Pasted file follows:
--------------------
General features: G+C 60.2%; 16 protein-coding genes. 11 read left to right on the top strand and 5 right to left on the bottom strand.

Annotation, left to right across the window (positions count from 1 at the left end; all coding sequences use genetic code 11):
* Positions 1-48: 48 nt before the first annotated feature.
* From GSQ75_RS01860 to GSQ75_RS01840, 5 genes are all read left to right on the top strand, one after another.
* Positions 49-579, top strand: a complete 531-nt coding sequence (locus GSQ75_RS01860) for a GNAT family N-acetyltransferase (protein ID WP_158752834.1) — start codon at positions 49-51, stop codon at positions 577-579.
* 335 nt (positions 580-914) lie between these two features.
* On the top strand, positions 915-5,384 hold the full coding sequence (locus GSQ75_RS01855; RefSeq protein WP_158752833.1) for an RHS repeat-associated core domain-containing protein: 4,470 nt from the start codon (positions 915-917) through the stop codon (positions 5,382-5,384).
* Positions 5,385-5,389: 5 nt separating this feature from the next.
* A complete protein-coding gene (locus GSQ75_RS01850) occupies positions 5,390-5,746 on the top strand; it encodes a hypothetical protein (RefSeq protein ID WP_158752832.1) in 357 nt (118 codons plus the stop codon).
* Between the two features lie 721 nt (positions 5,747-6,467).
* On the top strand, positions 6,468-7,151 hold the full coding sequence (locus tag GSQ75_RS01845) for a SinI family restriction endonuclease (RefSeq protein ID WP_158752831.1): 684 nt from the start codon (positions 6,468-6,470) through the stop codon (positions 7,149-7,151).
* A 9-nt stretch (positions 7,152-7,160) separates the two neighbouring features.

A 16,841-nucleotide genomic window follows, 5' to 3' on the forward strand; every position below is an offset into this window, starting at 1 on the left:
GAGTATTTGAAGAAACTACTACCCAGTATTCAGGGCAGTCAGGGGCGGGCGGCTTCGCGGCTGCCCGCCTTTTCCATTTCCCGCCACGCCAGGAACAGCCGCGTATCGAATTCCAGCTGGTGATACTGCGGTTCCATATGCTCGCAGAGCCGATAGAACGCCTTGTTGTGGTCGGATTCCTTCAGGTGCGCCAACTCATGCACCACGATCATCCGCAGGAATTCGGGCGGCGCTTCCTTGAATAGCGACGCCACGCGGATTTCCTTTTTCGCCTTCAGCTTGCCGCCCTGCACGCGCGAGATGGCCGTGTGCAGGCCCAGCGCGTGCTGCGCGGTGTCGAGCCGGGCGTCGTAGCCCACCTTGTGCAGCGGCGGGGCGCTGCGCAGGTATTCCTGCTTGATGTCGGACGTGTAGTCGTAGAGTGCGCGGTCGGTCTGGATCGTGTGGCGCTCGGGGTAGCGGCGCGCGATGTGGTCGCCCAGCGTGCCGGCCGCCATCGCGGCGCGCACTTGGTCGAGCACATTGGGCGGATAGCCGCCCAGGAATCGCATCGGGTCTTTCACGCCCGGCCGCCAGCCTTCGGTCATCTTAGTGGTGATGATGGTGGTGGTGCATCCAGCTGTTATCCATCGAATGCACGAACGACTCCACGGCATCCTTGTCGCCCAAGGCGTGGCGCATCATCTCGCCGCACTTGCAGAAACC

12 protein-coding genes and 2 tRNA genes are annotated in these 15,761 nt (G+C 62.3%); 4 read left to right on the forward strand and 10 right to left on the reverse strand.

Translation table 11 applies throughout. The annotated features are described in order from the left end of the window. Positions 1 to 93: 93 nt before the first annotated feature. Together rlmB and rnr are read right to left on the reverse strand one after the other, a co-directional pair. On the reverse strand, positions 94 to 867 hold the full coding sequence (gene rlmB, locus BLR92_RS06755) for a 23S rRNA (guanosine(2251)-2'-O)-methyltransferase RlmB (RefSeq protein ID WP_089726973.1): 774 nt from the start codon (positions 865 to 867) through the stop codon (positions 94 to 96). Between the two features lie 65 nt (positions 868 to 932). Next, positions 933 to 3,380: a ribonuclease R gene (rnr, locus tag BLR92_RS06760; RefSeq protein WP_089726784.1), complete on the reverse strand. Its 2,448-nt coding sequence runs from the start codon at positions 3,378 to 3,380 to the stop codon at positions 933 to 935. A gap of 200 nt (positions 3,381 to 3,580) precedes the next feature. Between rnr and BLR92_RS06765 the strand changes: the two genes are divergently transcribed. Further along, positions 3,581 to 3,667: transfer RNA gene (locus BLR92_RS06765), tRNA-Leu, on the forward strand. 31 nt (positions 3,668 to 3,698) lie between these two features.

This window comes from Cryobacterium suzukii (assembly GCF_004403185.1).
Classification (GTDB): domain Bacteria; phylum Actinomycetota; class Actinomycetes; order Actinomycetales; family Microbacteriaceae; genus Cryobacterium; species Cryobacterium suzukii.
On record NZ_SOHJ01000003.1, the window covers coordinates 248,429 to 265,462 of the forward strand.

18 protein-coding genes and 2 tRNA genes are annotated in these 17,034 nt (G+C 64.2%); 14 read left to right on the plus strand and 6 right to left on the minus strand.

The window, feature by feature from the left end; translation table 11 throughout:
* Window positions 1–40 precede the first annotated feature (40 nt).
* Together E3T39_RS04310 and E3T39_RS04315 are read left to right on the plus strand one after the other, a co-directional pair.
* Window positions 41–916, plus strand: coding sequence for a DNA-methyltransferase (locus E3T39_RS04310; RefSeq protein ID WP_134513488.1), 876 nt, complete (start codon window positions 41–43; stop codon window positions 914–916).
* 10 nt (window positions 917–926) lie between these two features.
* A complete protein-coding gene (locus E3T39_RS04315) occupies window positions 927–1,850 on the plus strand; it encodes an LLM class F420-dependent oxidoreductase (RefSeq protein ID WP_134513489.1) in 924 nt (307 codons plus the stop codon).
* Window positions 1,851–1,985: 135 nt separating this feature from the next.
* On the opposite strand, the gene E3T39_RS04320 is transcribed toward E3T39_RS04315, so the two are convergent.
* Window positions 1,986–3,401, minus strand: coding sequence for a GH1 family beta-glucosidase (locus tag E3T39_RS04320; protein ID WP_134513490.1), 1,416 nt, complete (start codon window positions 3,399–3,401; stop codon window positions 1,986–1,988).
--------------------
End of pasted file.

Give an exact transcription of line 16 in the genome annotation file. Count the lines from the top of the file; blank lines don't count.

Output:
Translation table 11 applies throughout. The annotated features are described in order from the left end of the window. Positions 1 to 93: 93 nt before the first annotated feature. Together rlmB and rnr are read right to left on the reverse strand one after the other, a co-directional pair. On the reverse strand, positions 94 to 867 hold the full coding sequence (gene rlmB, locus BLR92_RS06755) for a 23S rRNA (guanosine(2251)-2'-O)-methyltransferase RlmB (RefSeq protein ID WP_089726973.1): 774 nt from the start codon (positions 865 to 867) through the stop codon (positions 94 to 96). Between the two features lie 65 nt (positions 868 to 932). Next, positions 933 to 3,380: a ribonuclease R gene (rnr, locus tag BLR92_RS06760; RefSeq protein WP_089726784.1), complete on the reverse strand. Its 2,448-nt coding sequence runs from the start codon at positions 3,378 to 3,380 to the stop codon at positions 933 to 935. A gap of 200 nt (positions 3,381 to 3,580) precedes the next feature. Between rnr and BLR92_RS06765 the strand changes: the two genes are divergently transcribed. Further along, positions 3,581 to 3,667: transfer RNA gene (locus BLR92_RS06765), tRNA-Leu, on the forward strand. 31 nt (positions 3,668 to 3,698) lie between these two features.